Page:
But the amount of time it takes varies greatly from job to job. When you can work faster because you don't need to look things up, it means you know the field better, and are likely to put out a better translation. When you don't need to spend time squinting at blurry faxes and scribbled handwriting, you have more mental energy to focus on the big picture. When you're working with an electronic document and translation memory, your translations are more consistent and you're less likely to omit entire sentences/paragraphs.

So while I do like to earn higher rates (I wonder if part of that isn't an ego thing, though), and I do take on work from new clients, my focus in finding new clients is finding work I'm better at, can do faster, and enjoy more. This way everybody's happy: me because I earn more money and enjoy my work more, and my clients because I do a better job and have better turnaround times.

5 comments to Maximizing your income as a translator

  • There’s no question that rates and ego go together. For that matter, I’ve had a client that sent me extremely challenging work that I was proud to do. I felt like it was a feather in my cap that I could keep this client at all. So my ego was tied up in the work itself. The fact that I learned a lot with every job, and got paid well on a per-word basis helped, but in terms of income per unit time, the work was completely unjustifiable.

    While the point about total income per unit time is well-made, there’s no correlation between rate per word and quality of the work or client.

  • “While the point about total income per unit time is well-made, there’s no correlation between rate per word and quality of the work or client.”

    I agree that a translator is going to put out her top quality no matter what her rate is. Although I’d say that her rates are an indirect indicator of the quality of her work.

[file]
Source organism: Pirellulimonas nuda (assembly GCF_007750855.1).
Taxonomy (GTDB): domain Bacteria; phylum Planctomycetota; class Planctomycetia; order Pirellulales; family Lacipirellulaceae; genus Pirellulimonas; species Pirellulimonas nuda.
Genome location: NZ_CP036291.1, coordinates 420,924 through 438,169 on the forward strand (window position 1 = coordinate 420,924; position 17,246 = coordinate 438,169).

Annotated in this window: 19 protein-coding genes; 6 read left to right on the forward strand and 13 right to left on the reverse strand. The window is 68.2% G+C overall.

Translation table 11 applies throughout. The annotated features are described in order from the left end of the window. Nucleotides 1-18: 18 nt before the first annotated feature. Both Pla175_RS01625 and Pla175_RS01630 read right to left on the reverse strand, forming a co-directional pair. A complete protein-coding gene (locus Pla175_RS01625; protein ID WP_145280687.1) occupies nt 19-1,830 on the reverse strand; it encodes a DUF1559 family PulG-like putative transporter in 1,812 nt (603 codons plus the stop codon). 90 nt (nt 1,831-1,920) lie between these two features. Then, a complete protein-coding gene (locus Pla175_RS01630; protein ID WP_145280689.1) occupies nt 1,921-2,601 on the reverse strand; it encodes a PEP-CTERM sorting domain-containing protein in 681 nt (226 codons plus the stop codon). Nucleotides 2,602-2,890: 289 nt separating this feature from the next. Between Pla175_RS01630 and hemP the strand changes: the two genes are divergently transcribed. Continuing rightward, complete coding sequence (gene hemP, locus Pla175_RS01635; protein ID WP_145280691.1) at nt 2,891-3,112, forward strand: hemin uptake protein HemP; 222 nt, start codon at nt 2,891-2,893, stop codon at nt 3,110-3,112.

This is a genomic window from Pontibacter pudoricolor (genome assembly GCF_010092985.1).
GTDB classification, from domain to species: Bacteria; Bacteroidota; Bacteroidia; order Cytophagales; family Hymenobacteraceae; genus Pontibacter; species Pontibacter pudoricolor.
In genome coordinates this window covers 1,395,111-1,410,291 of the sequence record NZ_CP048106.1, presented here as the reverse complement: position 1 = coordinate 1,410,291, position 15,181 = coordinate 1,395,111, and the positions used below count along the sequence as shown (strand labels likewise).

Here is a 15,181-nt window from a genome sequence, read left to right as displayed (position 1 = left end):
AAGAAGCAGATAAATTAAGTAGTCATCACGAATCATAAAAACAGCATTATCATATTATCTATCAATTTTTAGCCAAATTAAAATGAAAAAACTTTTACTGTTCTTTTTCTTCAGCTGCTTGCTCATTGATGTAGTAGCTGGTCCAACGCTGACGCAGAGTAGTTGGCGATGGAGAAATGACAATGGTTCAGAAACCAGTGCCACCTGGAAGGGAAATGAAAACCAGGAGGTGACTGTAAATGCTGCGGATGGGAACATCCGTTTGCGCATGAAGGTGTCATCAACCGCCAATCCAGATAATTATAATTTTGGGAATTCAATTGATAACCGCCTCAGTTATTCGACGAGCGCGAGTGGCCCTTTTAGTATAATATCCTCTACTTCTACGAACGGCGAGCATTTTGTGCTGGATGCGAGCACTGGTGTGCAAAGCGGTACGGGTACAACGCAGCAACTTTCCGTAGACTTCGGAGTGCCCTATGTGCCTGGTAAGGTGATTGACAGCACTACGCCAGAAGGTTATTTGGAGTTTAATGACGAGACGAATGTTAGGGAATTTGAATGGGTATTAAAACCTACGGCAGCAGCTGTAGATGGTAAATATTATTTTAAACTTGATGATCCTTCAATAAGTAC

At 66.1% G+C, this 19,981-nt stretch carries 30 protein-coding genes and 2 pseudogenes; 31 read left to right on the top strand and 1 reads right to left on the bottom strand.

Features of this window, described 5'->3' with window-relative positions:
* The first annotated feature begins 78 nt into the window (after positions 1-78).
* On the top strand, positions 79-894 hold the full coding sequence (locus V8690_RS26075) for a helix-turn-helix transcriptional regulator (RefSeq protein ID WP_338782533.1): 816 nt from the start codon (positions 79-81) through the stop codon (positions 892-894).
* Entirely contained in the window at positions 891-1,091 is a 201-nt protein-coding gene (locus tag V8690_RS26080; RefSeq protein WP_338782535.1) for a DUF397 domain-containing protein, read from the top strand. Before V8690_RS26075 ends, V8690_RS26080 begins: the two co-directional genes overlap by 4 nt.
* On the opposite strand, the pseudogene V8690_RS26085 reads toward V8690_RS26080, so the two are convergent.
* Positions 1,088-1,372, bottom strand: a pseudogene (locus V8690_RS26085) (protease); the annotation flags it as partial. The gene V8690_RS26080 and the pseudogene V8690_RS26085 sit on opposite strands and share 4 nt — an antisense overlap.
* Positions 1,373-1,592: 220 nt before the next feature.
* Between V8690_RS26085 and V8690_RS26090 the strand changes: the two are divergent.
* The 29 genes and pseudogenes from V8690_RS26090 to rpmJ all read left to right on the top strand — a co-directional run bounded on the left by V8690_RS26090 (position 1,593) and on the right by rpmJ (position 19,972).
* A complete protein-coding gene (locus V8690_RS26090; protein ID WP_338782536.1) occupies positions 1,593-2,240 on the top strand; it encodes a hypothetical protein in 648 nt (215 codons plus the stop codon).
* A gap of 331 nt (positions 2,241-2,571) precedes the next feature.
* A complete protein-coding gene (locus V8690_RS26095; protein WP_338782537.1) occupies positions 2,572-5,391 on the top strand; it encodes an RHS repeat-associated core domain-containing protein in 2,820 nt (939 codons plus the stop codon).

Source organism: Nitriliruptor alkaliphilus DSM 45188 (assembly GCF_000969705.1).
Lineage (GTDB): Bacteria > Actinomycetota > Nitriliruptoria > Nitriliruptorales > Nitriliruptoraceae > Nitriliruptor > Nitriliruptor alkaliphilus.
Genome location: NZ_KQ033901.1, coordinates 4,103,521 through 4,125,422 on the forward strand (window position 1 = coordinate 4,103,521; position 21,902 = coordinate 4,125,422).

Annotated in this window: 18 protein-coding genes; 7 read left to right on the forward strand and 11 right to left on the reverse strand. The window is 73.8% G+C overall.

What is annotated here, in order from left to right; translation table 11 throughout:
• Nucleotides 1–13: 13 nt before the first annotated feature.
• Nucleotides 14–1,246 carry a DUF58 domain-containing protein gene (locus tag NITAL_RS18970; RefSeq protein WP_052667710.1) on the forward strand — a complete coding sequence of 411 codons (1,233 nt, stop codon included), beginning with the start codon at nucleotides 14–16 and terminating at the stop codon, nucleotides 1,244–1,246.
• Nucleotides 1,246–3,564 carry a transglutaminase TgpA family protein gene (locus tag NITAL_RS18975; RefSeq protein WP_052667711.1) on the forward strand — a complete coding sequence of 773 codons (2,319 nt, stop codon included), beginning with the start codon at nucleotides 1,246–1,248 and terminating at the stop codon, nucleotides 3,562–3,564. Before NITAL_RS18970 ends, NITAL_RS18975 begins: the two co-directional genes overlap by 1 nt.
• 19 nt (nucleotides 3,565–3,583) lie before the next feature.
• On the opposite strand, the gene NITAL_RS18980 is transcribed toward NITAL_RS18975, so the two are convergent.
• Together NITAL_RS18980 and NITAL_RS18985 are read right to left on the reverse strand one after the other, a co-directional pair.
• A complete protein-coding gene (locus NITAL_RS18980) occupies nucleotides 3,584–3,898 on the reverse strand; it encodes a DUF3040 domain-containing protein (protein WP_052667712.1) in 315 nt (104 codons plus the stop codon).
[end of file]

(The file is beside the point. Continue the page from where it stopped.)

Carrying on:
• Sorry, that was vague. When I said “quality of the work” I meant the quality of the incoming job, that is, legibility, client PITA factor, that sort of thing. Not the quality of the translation.

  • >I meant the quality of the incoming job

    Ah, I see. Thanks for clearing that up.

    My own experience has been that my highest-paying clients have been the most demanding. Actually second-most — the very lowest-paying clients I’ve had were actually the most demanding, but we soon parted ways 🙂

    But of course, I’ve only worked with a small fraction of the clients out there, so I can’t really generalize. Thanks for pointing that out.

    As for offering electronic (or even legible) documents, good glossaries, etc., that seems to vary on a different axis. Some clients “get it,” some don’t. That’s why I wrote that once you get a good client, you should hang onto them, even if they pay a little less than that fresh new prospect…

  • At first, in our translation company, when few customers were easy, but in the meantime should collaborate with as many translators to meet deadlines and to satisfy as many customers. Several clients – more money – more recognition of the quality of translations.